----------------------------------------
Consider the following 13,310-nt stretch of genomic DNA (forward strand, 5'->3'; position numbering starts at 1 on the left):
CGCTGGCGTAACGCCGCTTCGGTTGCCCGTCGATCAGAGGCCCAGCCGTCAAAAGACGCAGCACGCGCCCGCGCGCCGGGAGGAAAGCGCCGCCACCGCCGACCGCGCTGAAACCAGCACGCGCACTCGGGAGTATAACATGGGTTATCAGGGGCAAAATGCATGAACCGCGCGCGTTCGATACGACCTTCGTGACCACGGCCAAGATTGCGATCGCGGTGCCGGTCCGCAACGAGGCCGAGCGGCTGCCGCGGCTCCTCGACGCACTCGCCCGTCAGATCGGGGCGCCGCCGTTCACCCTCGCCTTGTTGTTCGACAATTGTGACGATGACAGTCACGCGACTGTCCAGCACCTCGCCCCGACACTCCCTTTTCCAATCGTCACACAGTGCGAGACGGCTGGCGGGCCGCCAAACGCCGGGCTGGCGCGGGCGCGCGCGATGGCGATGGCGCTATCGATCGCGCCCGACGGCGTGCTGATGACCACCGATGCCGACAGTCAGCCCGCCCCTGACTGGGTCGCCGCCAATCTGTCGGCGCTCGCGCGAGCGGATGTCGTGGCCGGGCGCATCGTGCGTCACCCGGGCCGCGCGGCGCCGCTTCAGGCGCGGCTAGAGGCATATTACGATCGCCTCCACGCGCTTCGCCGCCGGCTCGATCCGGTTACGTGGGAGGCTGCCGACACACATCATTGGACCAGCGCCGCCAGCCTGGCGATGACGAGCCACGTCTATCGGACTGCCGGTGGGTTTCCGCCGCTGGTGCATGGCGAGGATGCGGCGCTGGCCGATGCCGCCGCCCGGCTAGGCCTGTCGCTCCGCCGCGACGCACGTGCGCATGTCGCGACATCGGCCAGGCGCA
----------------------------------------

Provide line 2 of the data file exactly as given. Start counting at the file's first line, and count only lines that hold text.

CGCTGGCGTAACGCCGCTTCGGTTGCCCGTCGATCAGAGGCCCAGCCGTCAAAAGACGCAGCACGCGCCCGCGCGCCGGGAGGAAAGCGCCGCCACCGCCGACCGCGCTGAAACCAGCACGCGCACTCGGGAGTATAACATGGGTTATCAGGGGCAAAATGCATGAACCGCGCGCGTTCGATACGACCTTCGTGACCACGGCCAAGATTGCGATCGCGGTGCCGGTCCGCAACGAGGCCGAGCGGCTGCCGCGGCTCCTCGACGCACTCGCCCGTCAGATCGGGGCGCCGCCGTTCACCCTCGCCTTGTTGTTCGACAATTGTGACGATGACAGTCACGCGACTGTCCAGCACCTCGCCCCGACACTCCCTTTTCCAATCGTCACACAGTGCGAGACGGCTGGCGGGCCGCCAAACGCCGGGCTGGCGCGGGCGCGCGCGATGGCGATGGCGCTATCGATCGCGCCCGACGGCGTGCTGATGACCACCGATGCCGACAGTCAGCCCGCCCCTGACTGGGTCGCCGCCAATCTGTCGGCGCTCGCGCGAGCGGATGTCGTGGCCGGGCGCATCGTGCGTCACCCGGGCCGCGCGGCGCCGCTTCAGGCGCGGCTAGAGGCATATTACGATCGCCTCCACGCGCTTCGCCGCCGGCTCGATCCGGTTACGTGGGAGGCTGCCGACACACATCATTGGACCAGCGCCGCCAGCCTGGCGATGACGAGCCACGTCTATCGGACTGCCGGTGGGTTTCCGCCGCTGGTGCATGGCGAGGATGCGGCGCTGGCCGATGCCGCCGCCCGGCTAGGCCTGTCGCTCCGCCGCGACGCACGTGCGCATGTCGCGACATCGGCCAGGCGCA